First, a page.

You will often see microSD cards with this type of rating. When a bet slip is described as 100x, it means it is 100x150 Kbps, that is 15 Mbps. That speed, once again, must be understood in ideal laboratory conditions.

3) Choose the wrong SD card for the job you intend to do

When purchasing a microSD card, it is important to choose one that is made specifically for a particular job. This means finding a coupon that is fast enough and roomy, but not necessarily the largest and fastest on the market.

UHS-II U3 ​​coupons often have a very high price tag, and you won't always notice any additional benefits over the others. If you use a microSD card to save apps on your smartphone, purchase one with a rating of Performance class in applications. If, on the other hand, you want a card to shoot 4K video on your smartphone, consider the size and speed as priority.

La SD Card Association recommends UHS Class 3 (U3) or higher cards for 4K video. For Full HD movies, on the other hand, it suggests Class 10 or Class 6. If the writing speed of the card in your possession is too low, the result will be dropped frames and jerky videos.

As far as photography is concerned, some prefer to have several smaller-capacity coupons than to have a single, huge one, to minimize the risk of losing all the photos in case of damage (unlikely event, but always possible).

If you shoot in RAW, where files can be 50 Mb or more, you will benefit from having U1 or U3 cards (at least SDHC).

And in case you were wondering, there is no difference between a full-size card and a microSD card in an SD adapter. If your camera only had an SD slot you could easily use a microSD.

4) Buy fake MicroSD cards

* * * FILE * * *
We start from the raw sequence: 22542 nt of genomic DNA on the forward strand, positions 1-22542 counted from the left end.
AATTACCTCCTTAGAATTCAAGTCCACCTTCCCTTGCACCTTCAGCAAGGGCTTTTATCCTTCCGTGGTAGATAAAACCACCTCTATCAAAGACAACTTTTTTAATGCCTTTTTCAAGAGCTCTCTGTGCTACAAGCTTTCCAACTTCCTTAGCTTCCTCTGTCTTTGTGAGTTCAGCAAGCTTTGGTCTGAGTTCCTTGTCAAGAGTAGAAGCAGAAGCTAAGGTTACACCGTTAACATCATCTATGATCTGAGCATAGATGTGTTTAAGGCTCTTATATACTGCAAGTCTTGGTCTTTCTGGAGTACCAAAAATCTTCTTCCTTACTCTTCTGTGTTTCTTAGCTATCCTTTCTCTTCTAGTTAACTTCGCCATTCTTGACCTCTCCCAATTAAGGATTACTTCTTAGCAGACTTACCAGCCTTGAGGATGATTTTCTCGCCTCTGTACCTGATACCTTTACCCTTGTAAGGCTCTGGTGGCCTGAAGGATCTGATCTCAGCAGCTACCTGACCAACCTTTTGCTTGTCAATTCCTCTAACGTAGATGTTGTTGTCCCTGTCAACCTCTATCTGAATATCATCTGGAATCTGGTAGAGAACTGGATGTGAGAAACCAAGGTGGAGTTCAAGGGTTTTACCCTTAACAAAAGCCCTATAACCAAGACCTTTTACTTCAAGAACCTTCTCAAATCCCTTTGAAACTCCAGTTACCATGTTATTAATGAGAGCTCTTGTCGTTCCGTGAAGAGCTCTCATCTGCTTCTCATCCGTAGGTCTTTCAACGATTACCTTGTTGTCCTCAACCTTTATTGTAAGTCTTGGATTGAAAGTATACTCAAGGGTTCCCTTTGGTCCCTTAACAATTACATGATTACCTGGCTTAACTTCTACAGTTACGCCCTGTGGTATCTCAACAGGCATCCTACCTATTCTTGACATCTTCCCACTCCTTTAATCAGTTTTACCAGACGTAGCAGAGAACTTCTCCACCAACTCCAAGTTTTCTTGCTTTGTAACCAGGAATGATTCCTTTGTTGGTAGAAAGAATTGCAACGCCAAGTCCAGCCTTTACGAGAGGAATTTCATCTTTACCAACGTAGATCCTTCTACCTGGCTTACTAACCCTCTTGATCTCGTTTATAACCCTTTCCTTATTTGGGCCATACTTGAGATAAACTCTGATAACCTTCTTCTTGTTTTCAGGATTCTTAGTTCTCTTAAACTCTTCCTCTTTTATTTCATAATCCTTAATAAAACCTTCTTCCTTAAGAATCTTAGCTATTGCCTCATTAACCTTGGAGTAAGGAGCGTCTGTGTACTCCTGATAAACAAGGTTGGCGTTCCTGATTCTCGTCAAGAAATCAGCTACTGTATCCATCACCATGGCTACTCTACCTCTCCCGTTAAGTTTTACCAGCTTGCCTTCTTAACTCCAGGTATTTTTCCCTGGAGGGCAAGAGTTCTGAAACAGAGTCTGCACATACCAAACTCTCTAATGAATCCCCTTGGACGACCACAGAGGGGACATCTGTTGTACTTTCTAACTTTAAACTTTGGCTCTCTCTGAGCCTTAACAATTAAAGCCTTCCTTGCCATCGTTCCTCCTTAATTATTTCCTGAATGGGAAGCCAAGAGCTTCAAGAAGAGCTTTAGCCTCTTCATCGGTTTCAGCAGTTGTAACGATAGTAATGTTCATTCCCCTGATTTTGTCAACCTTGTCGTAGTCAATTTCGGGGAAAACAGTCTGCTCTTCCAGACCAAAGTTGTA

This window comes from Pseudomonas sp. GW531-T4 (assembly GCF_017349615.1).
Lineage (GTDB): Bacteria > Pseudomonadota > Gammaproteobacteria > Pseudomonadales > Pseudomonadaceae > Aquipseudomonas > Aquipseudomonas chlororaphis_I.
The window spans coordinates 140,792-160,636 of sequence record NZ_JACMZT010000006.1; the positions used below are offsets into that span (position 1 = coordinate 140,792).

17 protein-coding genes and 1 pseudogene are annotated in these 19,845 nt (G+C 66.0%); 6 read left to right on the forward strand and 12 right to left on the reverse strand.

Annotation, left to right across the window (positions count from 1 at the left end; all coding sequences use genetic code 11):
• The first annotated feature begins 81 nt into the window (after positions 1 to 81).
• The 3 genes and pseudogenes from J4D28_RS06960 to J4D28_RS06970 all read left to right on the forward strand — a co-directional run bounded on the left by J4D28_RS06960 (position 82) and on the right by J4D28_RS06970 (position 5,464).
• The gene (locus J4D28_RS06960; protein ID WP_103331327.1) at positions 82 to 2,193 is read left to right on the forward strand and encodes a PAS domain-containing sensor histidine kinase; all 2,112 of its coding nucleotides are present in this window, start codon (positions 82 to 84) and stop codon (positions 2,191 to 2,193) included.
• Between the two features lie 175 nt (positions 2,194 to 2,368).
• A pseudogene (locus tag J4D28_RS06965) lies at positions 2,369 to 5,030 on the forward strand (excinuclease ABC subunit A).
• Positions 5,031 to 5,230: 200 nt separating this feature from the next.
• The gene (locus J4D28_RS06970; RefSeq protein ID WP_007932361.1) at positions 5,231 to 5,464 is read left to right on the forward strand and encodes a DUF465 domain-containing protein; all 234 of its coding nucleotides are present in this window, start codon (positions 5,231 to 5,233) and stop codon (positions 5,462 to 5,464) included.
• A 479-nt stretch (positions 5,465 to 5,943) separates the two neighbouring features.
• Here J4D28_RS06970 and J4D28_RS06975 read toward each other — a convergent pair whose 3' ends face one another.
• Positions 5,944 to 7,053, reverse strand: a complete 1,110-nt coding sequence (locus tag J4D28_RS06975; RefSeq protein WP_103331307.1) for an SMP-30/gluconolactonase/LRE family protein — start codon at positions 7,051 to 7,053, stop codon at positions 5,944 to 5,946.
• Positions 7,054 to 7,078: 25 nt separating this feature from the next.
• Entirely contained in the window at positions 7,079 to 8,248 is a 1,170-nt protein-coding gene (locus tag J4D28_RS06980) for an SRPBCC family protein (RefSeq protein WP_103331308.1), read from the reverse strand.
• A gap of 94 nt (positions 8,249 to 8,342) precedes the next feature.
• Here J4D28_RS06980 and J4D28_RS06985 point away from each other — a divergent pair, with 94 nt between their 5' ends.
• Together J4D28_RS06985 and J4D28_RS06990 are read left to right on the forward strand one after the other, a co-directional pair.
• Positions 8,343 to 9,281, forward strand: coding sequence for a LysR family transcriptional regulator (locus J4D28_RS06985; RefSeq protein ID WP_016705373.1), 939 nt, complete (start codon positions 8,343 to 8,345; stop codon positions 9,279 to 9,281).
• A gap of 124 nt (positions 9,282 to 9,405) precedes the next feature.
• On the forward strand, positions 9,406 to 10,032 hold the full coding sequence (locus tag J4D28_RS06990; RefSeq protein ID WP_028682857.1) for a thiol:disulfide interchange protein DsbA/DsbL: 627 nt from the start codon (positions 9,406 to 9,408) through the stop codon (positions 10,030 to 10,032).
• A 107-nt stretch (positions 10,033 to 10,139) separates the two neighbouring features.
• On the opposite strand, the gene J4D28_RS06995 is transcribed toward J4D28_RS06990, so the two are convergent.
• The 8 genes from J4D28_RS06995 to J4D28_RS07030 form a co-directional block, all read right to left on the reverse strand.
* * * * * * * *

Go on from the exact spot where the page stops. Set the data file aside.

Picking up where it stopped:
It seems like an obvious thing to avoid, but buying a fake microSD card is an incredibly easy thing to do.

If you find a great deal on memory cards from a seller DON'T reliable, there is a realistic risk that they can be counterfeit. And a few years ago a SanDisk engineer claimed that a third of all memory cards in circulation were fake. That number is unlikely to have declined since then.

There is a page in the eBay buying guides that teaches you to spot counterfeits by the way they are common. The counterfeit coupons correctly report the advertised capacity on the package, but in fact they contain much less. This is something you don't notice until you realize that the bet slip is filling up too quickly.

Even some sellers on Amazon Warehouse have been blamed. If you are going to buy from sources you do not know, read the reviews carefully first. Use the utility H2testw on Windows or F3 for Mac and Linux to verify that the microSD cards you own are genuine.

5) Save on brands

Many will have happened to have flash memory cards that have stopped working for no apparent reason. While reliability is usually excellent, even microSD cards can fail, and when they do, they carry all the data with them.

For this reason, buying coupons from big brands is a much wiser thing than buying coupons from half-known brands to save a few euros. For sure, with a branded card you gain in terms of performance, reliability and sturdiness, since the cards are protected against shocks, water and even against X-rays from airports.

Additionally, manufacturers such as Lexar and SanDisk offer bonuses such as a lifetime warranty and access to image recovery software.

Do you need a MicroSD? All storage devices can be found here, at the best prices